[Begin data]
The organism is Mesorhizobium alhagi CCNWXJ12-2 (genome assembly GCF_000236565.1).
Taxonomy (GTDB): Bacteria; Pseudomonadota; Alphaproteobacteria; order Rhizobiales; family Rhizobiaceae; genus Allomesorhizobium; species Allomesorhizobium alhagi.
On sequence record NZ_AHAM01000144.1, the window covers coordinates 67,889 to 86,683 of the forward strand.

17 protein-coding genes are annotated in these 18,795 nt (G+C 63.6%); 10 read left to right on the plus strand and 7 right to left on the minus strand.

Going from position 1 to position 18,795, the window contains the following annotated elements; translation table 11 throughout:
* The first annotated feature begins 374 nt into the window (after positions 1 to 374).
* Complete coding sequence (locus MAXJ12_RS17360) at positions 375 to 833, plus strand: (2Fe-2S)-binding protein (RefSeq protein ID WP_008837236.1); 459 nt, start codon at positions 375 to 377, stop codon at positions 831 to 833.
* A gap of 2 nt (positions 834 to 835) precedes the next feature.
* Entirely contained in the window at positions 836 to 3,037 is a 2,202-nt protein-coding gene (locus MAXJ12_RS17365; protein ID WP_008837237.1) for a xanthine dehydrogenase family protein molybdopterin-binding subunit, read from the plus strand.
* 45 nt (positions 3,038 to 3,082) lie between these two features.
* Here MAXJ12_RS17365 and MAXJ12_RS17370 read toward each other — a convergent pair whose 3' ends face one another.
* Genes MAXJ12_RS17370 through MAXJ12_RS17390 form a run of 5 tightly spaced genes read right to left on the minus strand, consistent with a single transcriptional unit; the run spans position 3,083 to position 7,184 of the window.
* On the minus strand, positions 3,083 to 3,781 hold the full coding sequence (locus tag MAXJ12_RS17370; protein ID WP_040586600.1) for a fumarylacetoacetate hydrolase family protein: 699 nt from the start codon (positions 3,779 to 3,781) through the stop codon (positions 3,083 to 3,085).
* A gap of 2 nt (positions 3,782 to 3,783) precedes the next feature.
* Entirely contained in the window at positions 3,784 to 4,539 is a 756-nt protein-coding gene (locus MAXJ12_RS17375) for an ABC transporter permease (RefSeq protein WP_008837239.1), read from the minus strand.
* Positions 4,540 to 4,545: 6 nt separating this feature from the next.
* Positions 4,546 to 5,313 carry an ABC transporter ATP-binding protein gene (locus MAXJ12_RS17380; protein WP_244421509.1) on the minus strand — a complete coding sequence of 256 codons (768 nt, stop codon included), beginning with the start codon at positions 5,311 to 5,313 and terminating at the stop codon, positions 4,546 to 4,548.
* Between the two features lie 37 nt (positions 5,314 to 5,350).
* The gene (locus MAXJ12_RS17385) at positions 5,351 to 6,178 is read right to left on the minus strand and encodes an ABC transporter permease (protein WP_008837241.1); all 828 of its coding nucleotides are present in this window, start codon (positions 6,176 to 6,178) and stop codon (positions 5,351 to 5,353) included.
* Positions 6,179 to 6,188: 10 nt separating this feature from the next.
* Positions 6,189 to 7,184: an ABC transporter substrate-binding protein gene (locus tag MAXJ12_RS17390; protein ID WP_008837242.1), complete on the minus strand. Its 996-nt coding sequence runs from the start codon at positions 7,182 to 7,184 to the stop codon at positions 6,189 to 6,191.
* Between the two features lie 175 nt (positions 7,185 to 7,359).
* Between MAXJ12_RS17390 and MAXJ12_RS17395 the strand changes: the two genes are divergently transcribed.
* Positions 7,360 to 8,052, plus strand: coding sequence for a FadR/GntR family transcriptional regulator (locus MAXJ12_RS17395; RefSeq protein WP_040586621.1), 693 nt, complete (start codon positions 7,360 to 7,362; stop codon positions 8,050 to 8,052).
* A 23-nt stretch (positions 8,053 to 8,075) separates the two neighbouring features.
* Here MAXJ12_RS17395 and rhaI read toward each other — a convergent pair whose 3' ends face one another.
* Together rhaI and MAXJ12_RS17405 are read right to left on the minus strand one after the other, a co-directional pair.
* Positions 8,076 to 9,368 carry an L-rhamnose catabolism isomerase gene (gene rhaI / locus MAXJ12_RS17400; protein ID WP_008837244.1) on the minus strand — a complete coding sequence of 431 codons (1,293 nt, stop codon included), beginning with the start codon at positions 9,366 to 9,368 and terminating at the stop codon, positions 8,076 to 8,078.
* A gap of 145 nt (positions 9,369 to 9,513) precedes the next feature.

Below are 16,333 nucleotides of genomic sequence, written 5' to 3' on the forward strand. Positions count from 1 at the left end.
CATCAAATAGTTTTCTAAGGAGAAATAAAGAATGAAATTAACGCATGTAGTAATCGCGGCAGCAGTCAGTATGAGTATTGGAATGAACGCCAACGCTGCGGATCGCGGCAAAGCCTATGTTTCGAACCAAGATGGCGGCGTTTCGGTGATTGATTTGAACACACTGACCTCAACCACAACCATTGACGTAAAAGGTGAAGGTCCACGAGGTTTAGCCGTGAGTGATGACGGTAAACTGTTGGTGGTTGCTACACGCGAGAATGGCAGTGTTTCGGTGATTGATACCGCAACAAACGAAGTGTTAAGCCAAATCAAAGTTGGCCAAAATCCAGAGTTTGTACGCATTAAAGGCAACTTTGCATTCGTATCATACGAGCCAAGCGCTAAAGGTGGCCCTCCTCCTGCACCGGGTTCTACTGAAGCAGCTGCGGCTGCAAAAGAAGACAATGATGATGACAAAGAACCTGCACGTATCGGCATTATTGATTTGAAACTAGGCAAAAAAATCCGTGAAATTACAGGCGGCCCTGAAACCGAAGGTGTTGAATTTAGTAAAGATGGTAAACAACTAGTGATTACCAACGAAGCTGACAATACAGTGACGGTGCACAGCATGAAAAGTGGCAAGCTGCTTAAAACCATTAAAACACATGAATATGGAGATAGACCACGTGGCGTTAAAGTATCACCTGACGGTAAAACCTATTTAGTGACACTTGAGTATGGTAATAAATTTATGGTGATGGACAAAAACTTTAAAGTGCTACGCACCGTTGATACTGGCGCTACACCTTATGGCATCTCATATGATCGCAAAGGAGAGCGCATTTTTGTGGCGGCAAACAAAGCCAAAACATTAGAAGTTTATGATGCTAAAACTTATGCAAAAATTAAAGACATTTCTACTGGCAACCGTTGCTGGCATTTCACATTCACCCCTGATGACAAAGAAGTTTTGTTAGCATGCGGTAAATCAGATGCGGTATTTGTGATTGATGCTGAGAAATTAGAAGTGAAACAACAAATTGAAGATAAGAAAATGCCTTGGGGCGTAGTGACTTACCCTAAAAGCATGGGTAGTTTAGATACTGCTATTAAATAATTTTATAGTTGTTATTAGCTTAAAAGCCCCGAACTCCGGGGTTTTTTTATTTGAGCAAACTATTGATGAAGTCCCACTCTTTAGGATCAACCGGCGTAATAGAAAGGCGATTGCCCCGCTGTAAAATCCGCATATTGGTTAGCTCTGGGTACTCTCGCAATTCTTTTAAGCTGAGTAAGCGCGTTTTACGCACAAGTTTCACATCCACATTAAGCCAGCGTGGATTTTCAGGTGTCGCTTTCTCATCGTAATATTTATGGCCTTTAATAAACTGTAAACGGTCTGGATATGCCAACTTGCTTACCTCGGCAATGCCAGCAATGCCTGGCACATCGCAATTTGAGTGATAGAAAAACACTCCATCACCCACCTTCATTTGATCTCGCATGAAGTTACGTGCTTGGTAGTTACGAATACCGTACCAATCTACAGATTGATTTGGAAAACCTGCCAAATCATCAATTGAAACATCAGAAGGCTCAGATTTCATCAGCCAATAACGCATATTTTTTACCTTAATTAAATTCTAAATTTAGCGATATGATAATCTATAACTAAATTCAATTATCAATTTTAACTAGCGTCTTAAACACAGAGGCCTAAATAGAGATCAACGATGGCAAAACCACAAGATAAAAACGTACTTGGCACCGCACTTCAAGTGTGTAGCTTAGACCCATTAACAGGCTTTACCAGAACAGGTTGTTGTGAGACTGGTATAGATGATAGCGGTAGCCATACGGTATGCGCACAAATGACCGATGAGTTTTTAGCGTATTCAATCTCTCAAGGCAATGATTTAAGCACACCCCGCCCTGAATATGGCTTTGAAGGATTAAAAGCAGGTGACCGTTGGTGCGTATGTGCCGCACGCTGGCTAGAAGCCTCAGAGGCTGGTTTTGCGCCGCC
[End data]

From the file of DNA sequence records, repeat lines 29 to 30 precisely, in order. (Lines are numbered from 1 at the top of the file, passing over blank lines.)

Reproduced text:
* A gap of 145 nt (positions 9,369 to 9,513) precedes the next feature.

Below are 16,333 nucleotides of genomic sequence, written 5' to 3' on the forward strand. Positions count from 1 at the left end.